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OECD Toughens CFC Oversight Guidelines

07.04.2015 12:00 / Vedomosti

A draft of new, tougher OECD controlled foreign companies (CFC) oversight guidelines has been published online last week (http://www.oecd.org/daf/inv/investment-policy/PFI-update-draft-2015.pdf). Public debate is set for May 12, with the final report due in September.

OECD advises tougher CFC rules (passive income generated abroad is eligible for taxation). OECD recommends to apply the law to trusts and funds. While the Russian law (enacted in 2015) debates were underway, the business fought to exclude trusts from CFCs. Minfin was ready to exempt from taxation irrevocable trusts only (beneficiaries receive income and cannot influence management), with amendments on standby for last Autumn, but the Duma turned them down. In late March, Putin backed the softer approach to irrevocable trusts, and the amendments were reintroduced to the Duma.

The Russian law considers a foreign company controlled from Russia if the share of all Russian tax residents exceeds 50%. In 2015, the bar for the transitional period is set higher – 50%.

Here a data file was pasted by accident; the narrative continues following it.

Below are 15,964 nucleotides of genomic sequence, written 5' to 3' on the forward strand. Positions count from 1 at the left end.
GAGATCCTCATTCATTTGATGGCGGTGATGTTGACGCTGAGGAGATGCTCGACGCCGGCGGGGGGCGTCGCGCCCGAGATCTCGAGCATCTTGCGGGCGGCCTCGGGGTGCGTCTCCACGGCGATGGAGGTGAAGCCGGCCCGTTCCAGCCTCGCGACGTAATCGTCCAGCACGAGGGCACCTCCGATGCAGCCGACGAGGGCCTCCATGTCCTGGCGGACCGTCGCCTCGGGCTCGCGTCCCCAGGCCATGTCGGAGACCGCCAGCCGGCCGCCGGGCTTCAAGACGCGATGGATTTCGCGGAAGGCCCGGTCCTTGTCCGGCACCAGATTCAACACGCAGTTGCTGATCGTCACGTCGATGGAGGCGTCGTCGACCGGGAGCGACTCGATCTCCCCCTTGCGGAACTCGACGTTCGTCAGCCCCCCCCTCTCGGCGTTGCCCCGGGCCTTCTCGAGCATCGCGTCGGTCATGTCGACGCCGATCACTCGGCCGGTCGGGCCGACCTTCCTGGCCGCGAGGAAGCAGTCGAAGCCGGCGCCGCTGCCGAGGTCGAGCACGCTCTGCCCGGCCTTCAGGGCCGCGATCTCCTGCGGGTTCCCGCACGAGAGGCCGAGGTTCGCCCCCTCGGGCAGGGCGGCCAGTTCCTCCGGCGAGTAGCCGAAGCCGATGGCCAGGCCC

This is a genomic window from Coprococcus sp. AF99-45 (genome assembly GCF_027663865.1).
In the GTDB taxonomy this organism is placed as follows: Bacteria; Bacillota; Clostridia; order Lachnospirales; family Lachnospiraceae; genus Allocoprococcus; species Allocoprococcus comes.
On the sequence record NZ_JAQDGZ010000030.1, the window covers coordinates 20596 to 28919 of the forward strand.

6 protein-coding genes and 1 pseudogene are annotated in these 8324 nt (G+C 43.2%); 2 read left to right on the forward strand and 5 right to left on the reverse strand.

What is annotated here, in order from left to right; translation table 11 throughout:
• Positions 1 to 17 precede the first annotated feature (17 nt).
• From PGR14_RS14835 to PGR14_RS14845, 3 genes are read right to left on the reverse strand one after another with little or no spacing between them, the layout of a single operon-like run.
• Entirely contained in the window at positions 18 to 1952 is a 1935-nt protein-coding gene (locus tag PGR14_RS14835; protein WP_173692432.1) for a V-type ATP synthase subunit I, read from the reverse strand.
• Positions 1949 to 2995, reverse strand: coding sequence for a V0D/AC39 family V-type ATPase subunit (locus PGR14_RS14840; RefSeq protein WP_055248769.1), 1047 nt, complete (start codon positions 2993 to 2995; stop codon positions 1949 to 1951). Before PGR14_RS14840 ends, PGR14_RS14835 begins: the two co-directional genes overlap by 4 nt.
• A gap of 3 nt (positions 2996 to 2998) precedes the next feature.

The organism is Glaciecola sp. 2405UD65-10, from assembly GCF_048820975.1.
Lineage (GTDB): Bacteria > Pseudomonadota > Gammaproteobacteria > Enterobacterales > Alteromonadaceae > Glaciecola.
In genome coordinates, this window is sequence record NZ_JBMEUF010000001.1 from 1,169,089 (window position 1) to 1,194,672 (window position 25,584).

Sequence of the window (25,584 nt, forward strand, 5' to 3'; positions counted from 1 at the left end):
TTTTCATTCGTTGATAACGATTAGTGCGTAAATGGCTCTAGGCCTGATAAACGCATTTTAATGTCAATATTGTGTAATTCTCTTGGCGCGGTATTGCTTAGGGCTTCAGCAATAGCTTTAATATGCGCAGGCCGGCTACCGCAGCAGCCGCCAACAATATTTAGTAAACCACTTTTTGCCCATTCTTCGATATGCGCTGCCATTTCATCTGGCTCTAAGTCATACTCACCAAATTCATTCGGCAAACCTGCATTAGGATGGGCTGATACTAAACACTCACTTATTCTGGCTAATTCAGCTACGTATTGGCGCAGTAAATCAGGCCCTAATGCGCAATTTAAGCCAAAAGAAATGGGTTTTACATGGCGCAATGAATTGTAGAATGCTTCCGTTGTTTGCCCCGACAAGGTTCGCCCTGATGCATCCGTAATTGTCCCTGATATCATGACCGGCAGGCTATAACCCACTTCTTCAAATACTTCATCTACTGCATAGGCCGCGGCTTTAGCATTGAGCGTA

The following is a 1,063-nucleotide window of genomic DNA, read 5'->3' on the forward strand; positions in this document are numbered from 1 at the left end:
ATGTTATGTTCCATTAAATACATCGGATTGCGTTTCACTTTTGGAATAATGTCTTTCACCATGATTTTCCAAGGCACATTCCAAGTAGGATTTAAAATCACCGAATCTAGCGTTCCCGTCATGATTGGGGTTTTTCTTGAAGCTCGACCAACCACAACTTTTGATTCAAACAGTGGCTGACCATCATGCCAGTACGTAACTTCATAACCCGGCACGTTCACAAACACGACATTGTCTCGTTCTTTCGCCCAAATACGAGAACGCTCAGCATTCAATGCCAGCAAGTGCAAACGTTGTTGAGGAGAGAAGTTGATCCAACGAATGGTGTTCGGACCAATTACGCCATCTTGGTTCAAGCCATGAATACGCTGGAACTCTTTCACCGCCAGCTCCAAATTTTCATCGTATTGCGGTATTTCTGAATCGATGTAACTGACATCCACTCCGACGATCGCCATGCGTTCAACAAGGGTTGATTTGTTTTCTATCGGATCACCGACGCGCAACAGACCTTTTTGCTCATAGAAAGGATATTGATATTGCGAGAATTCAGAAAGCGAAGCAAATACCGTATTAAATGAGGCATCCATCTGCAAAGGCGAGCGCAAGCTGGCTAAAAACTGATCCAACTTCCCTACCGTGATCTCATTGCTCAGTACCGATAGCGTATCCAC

Speaking at a meeting with the President, First Deputy Prime Minister Igor Shuvalov proposed making other trust types tax exempt as well, says a source. The President was adamant, the source adds. Shuvalov’s representative neither confirms or denies this: the meeting was held behind closed doors.

Some statutes of the Russian law are less strict than OECD recommendations. For instance, CFC profit may be quoted according to the financial reporting standards in the CFC’s country of origin, says Partner at KPMG Anna Voronkova, while OECD suggests the use of beneficiary’s country rules.

Russian rules are considerably well-balanced, thinks E&Y Partner Marina Belyakova. For instance, profit is tax exempt for active companies as well as ones in a higher tax bracket. These rules can hardly be labeled the most liberal, she adds: OECD, for instance, allows only taxation of profits received from sources in the controlling entity’s country of origin; Russian rules do not contain this provision. The Russian law has stricter definitions of ownership shares that qualify the company as controlled from Russia, OECD recommends 50%, Voronkova points out.

The key difference from OECD guidelines is the absence of a double taxation prevention mechanism in the draft: first, CFC profit is taxed, then dividends are deducted from it, paid to Russia and taxed again, says PwC’s Natalia Kuznetsova.

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